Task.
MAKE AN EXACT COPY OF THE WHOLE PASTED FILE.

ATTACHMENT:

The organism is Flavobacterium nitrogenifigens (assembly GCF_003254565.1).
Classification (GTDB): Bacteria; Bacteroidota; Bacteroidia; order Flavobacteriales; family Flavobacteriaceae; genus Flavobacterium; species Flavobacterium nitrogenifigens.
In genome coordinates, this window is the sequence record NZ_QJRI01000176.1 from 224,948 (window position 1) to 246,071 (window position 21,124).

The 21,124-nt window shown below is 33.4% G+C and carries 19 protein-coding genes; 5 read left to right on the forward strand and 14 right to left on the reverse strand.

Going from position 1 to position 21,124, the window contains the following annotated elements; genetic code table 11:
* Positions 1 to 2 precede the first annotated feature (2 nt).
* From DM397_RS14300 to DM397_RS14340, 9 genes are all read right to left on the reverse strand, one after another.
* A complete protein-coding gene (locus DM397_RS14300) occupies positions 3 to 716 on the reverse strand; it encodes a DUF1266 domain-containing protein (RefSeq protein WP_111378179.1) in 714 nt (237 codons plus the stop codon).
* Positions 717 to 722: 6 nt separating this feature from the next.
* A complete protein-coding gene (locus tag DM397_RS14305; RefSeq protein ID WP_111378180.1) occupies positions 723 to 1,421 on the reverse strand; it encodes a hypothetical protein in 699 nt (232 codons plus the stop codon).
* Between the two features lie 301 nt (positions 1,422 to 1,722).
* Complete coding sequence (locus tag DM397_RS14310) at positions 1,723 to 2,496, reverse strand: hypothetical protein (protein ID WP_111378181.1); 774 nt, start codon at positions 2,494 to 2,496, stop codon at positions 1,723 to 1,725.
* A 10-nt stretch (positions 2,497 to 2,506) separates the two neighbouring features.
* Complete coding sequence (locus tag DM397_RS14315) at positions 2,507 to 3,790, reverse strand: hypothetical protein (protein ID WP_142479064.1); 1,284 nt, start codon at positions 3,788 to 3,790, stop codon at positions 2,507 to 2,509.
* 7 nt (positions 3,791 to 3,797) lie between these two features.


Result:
The organism is Flavobacterium nitrogenifigens (assembly GCF_003254565.1).
Classification (GTDB): Bacteria; Bacteroidota; Bacteroidia; order Flavobacteriales; family Flavobacteriaceae; genus Flavobacterium; species Flavobacterium nitrogenifigens.
In genome coordinates, this window is the sequence record NZ_QJRI01000176.1 from 224,948 (window position 1) to 246,071 (window position 21,124).

The 21,124-nt window shown below is 33.4% G+C and carries 19 protein-coding genes; 5 read left to right on the forward strand and 14 right to left on the reverse strand.

Going from position 1 to position 21,124, the window contains the following annotated elements; genetic code table 11:
* Positions 1 to 2 precede the first annotated feature (2 nt).
* From DM397_RS14300 to DM397_RS14340, 9 genes are all read right to left on the reverse strand, one after another.
* A complete protein-coding gene (locus DM397_RS14300) occupies positions 3 to 716 on the reverse strand; it encodes a DUF1266 domain-containing protein (RefSeq protein WP_111378179.1) in 714 nt (237 codons plus the stop codon).
* Positions 717 to 722: 6 nt separating this feature from the next.
* A complete protein-coding gene (locus tag DM397_RS14305; RefSeq protein ID WP_111378180.1) occupies positions 723 to 1,421 on the reverse strand; it encodes a hypothetical protein in 699 nt (232 codons plus the stop codon).
* Between the two features lie 301 nt (positions 1,422 to 1,722).
* Complete coding sequence (locus tag DM397_RS14310) at positions 1,723 to 2,496, reverse strand: hypothetical protein (protein ID WP_111378181.1); 774 nt, start codon at positions 2,494 to 2,496, stop codon at positions 1,723 to 1,725.
* A 10-nt stretch (positions 2,497 to 2,506) separates the two neighbouring features.
* Complete coding sequence (locus tag DM397_RS14315) at positions 2,507 to 3,790, reverse strand: hypothetical protein (protein ID WP_142479064.1); 1,284 nt, start codon at positions 3,788 to 3,790, stop codon at positions 2,507 to 2,509.
* 7 nt (positions 3,791 to 3,797) lie between these two features.